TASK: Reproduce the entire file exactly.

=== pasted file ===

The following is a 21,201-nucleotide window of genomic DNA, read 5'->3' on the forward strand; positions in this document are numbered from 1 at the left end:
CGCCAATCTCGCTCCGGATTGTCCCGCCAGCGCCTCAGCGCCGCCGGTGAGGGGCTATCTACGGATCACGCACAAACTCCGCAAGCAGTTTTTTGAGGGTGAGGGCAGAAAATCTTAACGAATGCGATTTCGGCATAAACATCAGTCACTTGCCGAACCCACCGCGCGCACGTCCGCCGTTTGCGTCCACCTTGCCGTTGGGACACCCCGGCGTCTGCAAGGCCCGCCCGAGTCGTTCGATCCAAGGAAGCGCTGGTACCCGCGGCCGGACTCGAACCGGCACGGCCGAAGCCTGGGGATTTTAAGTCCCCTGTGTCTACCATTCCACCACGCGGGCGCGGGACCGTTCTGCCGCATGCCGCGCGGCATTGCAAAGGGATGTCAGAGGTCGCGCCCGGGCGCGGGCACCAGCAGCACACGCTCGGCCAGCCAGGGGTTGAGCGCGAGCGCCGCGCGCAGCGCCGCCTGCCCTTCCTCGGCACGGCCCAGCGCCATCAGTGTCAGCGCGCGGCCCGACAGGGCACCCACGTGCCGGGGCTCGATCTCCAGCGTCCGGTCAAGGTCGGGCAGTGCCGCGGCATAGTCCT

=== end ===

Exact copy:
The following is a 21,201-nucleotide window of genomic DNA, read 5'->3' on the forward strand; positions in this document are numbered from 1 at the left end:
CGCCAATCTCGCTCCGGATTGTCCCGCCAGCGCCTCAGCGCCGCCGGTGAGGGGCTATCTACGGATCACGCACAAACTCCGCAAGCAGTTTTTTGAGGGTGAGGGCAGAAAATCTTAACGAATGCGATTTCGGCATAAACATCAGTCACTTGCCGAACCCACCGCGCGCACGTCCGCCGTTTGCGTCCACCTTGCCGTTGGGACACCCCGGCGTCTGCAAGGCCCGCCCGAGTCGTTCGATCCAAGGAAGCGCTGGTACCCGCGGCCGGACTCGAACCGGCACGGCCGAAGCCTGGGGATTTTAAGTCCCCTGTGTCTACCATTCCACCACGCGGGCGCGGGACCGTTCTGCCGCATGCCGCGCGGCATTGCAAAGGGATGTCAGAGGTCGCGCCCGGGCGCGGGCACCAGCAGCACACGCTCGGCCAGCCAGGGGTTGAGCGCGAGCGCCGCGCGCAGCGCCGCCTGCCCTTCCTCGGCACGGCCCAGCGCCATCAGTGTCAGCGCGCGGCCCGACAGGGCACCCACGTGCCGGGGCTCGATCTCCAGCGTCCGGTCAAGGTCGGGCAGTGCCGCGGCATAGTCCT